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‘Sincere ignorance and conscientious stupidity’: Fueling the bloodbaths on our roads

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Today’s conversation is so disheartening and mind-boggling at the same time that this column has decided to use one of the famous civil rights icons’ wise sayings to help construct a conceptual framework within which to try to make some sense of the countless auto fatalities on the country’s roads or highways every day. In one of his thought-provoking speeches, Rev. Martin Luther King, Jr. (MLK) once said: “Nothing in all the world is more dangerous than sincere ignorance and conscientious stupidity.”

MLK’s words above seem to resonate well with some of the underlying triggers of the avoidable auto carnage on the nation’s roadways. No doubt, most of the road fatalities are the result of unpardonable human errors, all of which appear to be grounded in “sincere ignorance and conscientious stupidity” that the late American human rights legend once used to bemoan why people choose to do immoral things in the face of righteous deeds.

Let all of us as Ghanaians understand that we have a common national destiny; because, we sink together as a nation. This calls for an urgent need to strive to cut off years of denials, makeshift solutions pursued to complex problems, our usual blame games; and rather, make systematic effort to harvest cultural attitudes that run counter to callous indifference and the self-destructive mood swings happening on our roads day in and day out.

Who in Ghana today doesn’t know the deadly auto murders on the nation’s highways predate and will outlive any ruling government? According to one of the MTTU accident statistics, the year between 2007 and 2010, “at least 6,000 people had died due to road accidents with an additional 40,000 injured within the same interval. This is why we need to separate the fictions of the gruesome auto accidents from cold facts and realities. Let’s draw a bold line between politics as usual and the serious policies facing the Ghana.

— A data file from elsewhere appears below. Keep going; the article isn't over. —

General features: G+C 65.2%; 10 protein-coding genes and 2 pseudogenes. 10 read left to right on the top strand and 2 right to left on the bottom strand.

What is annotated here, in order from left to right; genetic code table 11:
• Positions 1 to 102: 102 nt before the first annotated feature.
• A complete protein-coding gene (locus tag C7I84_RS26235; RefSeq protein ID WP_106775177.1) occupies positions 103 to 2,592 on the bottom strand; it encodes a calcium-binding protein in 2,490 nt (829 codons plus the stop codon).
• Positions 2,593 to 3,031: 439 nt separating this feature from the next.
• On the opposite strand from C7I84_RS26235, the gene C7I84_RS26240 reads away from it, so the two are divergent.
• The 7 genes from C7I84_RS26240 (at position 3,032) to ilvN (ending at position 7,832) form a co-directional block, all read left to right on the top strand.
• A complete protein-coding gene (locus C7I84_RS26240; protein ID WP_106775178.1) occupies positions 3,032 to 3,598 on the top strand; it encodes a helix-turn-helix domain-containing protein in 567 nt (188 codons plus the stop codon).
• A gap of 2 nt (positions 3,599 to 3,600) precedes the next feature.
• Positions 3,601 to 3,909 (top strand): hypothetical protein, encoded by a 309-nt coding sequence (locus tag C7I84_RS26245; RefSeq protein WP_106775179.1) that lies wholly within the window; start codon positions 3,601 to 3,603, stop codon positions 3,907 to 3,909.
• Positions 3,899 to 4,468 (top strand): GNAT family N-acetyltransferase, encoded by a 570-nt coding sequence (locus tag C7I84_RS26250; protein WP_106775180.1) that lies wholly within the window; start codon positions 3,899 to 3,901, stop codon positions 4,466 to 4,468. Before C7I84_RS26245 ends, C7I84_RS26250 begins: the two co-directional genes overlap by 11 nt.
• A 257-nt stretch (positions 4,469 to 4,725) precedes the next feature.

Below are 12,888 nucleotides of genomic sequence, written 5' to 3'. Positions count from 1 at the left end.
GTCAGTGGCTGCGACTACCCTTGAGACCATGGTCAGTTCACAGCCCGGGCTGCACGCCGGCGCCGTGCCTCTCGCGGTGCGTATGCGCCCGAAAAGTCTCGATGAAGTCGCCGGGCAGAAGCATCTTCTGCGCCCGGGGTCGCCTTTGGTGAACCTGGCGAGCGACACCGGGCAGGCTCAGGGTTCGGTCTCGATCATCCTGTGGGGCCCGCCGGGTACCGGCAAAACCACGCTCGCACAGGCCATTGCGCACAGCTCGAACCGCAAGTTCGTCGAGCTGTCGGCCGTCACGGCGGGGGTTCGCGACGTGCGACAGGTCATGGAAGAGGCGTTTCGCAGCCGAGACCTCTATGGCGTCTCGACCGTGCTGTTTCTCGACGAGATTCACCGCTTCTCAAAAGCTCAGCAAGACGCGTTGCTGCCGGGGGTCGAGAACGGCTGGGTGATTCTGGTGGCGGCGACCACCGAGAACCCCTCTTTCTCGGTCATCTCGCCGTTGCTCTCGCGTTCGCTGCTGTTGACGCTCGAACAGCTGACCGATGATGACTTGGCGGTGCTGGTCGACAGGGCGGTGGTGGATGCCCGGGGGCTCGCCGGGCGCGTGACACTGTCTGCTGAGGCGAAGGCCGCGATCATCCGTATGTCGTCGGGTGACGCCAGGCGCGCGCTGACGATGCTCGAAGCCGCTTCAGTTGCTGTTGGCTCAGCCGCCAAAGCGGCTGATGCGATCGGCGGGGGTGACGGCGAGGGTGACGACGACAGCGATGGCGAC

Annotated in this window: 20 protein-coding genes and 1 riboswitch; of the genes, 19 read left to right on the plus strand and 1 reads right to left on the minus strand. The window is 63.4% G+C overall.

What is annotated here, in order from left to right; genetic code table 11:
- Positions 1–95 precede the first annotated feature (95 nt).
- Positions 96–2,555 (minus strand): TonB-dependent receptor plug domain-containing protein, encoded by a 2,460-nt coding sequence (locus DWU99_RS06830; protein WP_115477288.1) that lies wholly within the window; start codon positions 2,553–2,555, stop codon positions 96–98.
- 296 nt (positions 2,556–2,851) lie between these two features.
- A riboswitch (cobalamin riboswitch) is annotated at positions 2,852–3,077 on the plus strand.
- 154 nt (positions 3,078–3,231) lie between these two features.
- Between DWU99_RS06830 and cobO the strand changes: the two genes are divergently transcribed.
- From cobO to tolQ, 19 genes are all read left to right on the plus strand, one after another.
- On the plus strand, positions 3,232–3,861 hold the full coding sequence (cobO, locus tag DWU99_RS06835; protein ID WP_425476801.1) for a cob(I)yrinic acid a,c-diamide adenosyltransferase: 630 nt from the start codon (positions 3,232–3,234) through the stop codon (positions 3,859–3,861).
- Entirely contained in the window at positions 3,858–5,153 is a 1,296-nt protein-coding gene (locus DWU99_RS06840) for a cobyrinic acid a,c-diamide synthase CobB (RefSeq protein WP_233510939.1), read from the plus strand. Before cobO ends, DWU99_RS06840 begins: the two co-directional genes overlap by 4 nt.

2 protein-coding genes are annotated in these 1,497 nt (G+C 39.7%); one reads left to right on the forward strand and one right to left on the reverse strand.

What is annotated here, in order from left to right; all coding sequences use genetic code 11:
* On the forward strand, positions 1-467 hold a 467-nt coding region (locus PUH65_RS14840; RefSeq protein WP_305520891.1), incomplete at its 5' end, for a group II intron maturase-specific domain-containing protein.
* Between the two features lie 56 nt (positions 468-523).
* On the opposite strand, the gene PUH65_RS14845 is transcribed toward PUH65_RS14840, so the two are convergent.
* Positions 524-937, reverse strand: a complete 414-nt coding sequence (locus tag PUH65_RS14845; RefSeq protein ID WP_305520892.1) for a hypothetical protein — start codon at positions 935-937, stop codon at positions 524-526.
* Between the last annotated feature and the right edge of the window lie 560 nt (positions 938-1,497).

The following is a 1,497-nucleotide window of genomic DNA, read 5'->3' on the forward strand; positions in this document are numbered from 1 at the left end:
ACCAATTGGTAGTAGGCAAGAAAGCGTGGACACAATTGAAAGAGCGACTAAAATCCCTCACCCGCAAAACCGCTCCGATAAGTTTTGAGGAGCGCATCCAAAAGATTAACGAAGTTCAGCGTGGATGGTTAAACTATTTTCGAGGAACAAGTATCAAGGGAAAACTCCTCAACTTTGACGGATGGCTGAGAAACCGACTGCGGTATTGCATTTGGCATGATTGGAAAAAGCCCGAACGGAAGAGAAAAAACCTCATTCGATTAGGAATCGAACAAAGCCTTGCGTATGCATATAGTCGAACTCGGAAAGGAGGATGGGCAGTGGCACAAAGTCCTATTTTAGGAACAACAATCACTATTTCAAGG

Surely, one can argue about the frequency as well as the severity of these accidents under a particular government. But, still, the prevailing gory reports of Ghana’s auto accidents do not change the age-old reality that one of the existential threats bedeviling this nation over the decades is a culmination of willful, or call it “sincere ignorance” and “conscientious stupidity” parasitically sucking the blood of rationality out of millions of Ghanaians, especially when some of us get behind the steering wheels.

Dr. King’s observation here may have myriad interpretations. Nonetheless, it is extremely difficult to overlook the link the quotation has with the average Ghanaians’ national mindset or thought process. It’s because there is this seemingly unstated belief imbedded into the country’s socio-cultural ethos that somehow accept that the auto-destructive behaviors on our deathtrap roads offend the 21st century sense of human dignity; but, by the same token, there is this general resignation in Ghana that the road carnages are unfortunate part of the traffic mores in the country.

So whenever people lost their precious lives tragically in avertible vehicular accidents as is happening almost daily throughout the country, as usual the screaming media and many Ghanaians become morally outraged, followed by buck passing and lip services about what needed to be done. The next phase comes the pretext as if Ghanaians have learned any useful lesson from the preventable auto deaths that can seriously lead to motivate the moral consciences of the nation to institute far-reaching measures to minimally control the barbaric accidents unfolding on the dangerous traffic routes in Ghana.